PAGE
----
Tuesday David Brooks, the lonely right-of-center columnist on the New York Times editorial page, offered us a fascinating portrait of how the world looks from 620 Eighth Avenue in Manhattan – or at least the circles of a right-of-center columnist for the New York Times.
[New York City] has never been better… Compared with all past periods, American cities and suburbs are sweeter and more interesting places.
Begin with the fact that Brooks bases his assessment of the state of the country on the condition of “15 or 20 largest American cities” (and perhaps suburbs). That leaves a lot of Americans not enjoying “sweeter and more interesting” places.
Using one measuring stick, the Census Bureau’s most recent estimates for the top 20 biggest cities in the United States, we get about 32.5 million Americans living in those cities (which doesn’t count the suburbs). That’s about one in ten Americans living within the city limits of Brooks’ list.#related#
The numbers shift when you throw in the suburbs. The Census Bureau overall calculates that about 81 percent of Americans live in urban areas. Of course, they have a strikingly broad definition: “To qualify as an urban area, the territory identified according to criteria must encompass at least 2,500 people.” Perhaps what the Census Bureau calls “urban” is better thought of as “not rural.”
Any way you slice it, Brooks bases his assessment of the condition of the United States on places where only a fraction of Americans live.
Widening the lens, we’re living in an era with the greatest reduction in global poverty ever — across Asia and Africa.
This is a heck of a way to gloss over the Great Recession, which denied millions and millions of Americans “sweeter and more interesting” lives. The cost of the recession, on a per-household basis, is simply breathtaking:
Oof: the Great Recession cost each household between $50,000 and $120,000, or the equivalent of 40 percent to 90 percent of one year’s economic output, according to a study released by the Dallas Fed. In total, that represents an output loss of $6 trillion to $14 trillion. That’s a combination of lost wealth (like the lost value of a house) and a drop in both current wage income and discounted future wage income from unemployment.
While the president deploys poll-tested, focus-grouped cries for an increase in the minimum wage, he glosses over the fact that most American workers with much higher salaries are still waiting for a raise:
Between 2009 when Obama took office and 2013, the latest for which numbers are available, median annual household incomes fell by more than $2,100 in inflation-adjusted terms, Census Bureau data showed last week.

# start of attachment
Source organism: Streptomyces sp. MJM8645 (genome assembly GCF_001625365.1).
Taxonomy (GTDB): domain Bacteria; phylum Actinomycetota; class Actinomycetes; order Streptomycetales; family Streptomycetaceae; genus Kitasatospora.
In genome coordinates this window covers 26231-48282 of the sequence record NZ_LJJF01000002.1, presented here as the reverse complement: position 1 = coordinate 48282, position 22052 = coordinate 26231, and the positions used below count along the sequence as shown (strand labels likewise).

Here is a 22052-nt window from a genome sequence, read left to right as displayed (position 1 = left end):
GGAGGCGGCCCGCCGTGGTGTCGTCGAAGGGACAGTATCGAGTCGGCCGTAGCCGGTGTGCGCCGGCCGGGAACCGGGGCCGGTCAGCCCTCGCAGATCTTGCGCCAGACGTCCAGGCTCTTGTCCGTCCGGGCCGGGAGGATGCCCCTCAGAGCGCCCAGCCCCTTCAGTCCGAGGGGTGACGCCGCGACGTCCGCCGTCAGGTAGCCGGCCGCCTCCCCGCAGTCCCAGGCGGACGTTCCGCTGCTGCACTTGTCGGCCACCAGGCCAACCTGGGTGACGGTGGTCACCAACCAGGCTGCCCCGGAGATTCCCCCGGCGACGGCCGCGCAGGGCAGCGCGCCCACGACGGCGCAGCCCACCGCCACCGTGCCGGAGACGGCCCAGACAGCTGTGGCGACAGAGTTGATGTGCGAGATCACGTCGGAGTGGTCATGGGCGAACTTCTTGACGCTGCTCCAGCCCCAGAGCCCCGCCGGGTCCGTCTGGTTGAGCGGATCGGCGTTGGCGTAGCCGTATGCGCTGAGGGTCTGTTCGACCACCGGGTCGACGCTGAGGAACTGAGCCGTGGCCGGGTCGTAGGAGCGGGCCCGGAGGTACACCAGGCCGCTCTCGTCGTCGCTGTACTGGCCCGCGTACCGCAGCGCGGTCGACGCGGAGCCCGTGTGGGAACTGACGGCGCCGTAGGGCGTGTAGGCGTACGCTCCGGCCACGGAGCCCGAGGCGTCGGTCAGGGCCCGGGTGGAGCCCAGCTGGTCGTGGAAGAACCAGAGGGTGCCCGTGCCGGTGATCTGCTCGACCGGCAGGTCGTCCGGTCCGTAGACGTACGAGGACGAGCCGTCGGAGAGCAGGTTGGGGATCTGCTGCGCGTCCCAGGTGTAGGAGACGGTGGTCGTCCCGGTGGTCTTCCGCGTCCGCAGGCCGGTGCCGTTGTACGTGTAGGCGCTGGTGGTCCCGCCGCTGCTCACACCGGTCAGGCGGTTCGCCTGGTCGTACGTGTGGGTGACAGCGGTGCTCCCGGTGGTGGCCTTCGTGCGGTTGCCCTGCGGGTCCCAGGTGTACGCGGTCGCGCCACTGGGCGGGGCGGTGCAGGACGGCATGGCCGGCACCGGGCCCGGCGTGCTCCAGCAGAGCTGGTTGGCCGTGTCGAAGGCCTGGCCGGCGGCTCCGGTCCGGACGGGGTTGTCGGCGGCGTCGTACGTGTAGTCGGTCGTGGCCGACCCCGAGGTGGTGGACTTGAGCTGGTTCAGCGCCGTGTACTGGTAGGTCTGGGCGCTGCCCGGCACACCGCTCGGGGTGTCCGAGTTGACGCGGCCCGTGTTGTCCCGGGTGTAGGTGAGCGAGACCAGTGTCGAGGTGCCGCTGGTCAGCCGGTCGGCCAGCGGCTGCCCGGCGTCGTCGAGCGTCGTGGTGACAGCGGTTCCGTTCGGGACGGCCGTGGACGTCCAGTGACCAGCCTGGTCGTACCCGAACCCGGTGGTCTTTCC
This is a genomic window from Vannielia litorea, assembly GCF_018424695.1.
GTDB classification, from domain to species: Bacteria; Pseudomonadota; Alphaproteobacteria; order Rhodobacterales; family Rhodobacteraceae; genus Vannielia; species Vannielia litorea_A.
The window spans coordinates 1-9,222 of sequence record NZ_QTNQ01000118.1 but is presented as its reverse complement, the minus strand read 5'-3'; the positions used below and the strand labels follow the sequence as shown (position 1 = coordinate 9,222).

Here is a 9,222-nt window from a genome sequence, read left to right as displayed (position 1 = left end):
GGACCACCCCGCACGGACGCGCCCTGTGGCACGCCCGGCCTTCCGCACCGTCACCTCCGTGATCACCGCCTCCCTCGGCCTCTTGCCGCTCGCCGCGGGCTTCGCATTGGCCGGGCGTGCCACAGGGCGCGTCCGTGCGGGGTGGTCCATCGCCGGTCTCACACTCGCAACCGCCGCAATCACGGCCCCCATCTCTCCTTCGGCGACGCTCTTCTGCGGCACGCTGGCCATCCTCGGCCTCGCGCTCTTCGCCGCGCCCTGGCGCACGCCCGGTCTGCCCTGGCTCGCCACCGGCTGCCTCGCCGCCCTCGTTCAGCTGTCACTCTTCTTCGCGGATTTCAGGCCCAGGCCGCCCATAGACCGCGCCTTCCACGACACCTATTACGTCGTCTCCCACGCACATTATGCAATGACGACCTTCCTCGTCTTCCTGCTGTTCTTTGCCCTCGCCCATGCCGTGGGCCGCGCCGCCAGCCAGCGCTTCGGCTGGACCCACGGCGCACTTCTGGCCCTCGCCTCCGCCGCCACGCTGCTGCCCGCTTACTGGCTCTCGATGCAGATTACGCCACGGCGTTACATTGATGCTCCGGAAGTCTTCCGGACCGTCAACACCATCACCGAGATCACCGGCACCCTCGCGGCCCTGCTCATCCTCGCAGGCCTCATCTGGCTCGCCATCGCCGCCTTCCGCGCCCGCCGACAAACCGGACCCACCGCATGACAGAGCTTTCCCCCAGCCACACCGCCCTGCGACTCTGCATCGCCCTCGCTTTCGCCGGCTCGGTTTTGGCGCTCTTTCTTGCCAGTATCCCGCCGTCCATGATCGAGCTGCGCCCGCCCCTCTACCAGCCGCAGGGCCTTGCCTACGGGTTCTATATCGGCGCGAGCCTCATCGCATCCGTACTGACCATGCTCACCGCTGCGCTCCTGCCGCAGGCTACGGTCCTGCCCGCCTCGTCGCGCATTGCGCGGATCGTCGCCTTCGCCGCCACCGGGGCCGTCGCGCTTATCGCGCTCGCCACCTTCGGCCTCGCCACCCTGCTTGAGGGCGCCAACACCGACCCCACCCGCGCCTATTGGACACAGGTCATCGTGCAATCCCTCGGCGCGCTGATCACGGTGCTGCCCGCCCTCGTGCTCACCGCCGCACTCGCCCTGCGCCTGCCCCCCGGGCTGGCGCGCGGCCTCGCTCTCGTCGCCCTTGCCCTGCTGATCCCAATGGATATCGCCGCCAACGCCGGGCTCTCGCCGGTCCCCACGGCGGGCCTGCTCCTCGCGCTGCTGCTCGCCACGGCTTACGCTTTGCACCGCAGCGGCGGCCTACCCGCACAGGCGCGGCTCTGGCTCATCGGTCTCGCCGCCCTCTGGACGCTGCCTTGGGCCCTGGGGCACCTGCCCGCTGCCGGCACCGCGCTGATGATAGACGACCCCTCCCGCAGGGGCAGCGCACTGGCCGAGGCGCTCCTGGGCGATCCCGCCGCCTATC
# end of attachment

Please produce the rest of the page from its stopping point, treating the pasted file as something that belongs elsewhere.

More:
It’s great that “we’re living in an era with the greatest reduction in global poverty ever — across Asia and Africa.” Undoubtedly that stems in large part from the shift in manufacturing jobs to countries in Asia and Africa through globalization and free trade. Of course, that’s bad news for Americans who, a generation or two ago, could graduate from high school and head into an assembly-line manufacturing job.
Most people’s definition of “the American dream” includes some amount of prosperity, or at least economic security, and the path to that prosperity has rarely seemed foggier. We used to be able to tell our kids, Study hard, work hard, and you can live your dreams. Now those exhortations have to be cushioned with . . . well, probably. Maybe your local public school can provide your child with a good education . . . maybe not. You probably can’t afford four years at a private university. Your child can take out loans, but he’ll be paying them back for years. A degree used to more or less guarantee a decent job after college, but those days are gone.
Of course, once a young American finds a job, there are still no guarantees. You can be good at your job and still get laid off. A lot of households have way too much credit-card debt. Then there’s this ominous indicator:
One in 10 working Americans between the ages of 35 and 44 are getting their wages garnished. That means their pay is being docked — often over an old credit card debt, medical bill or student loan.
Elsewhere on the global scene, Brooks asserts, “We’re seeing a decline in civil wars and warfare generally.”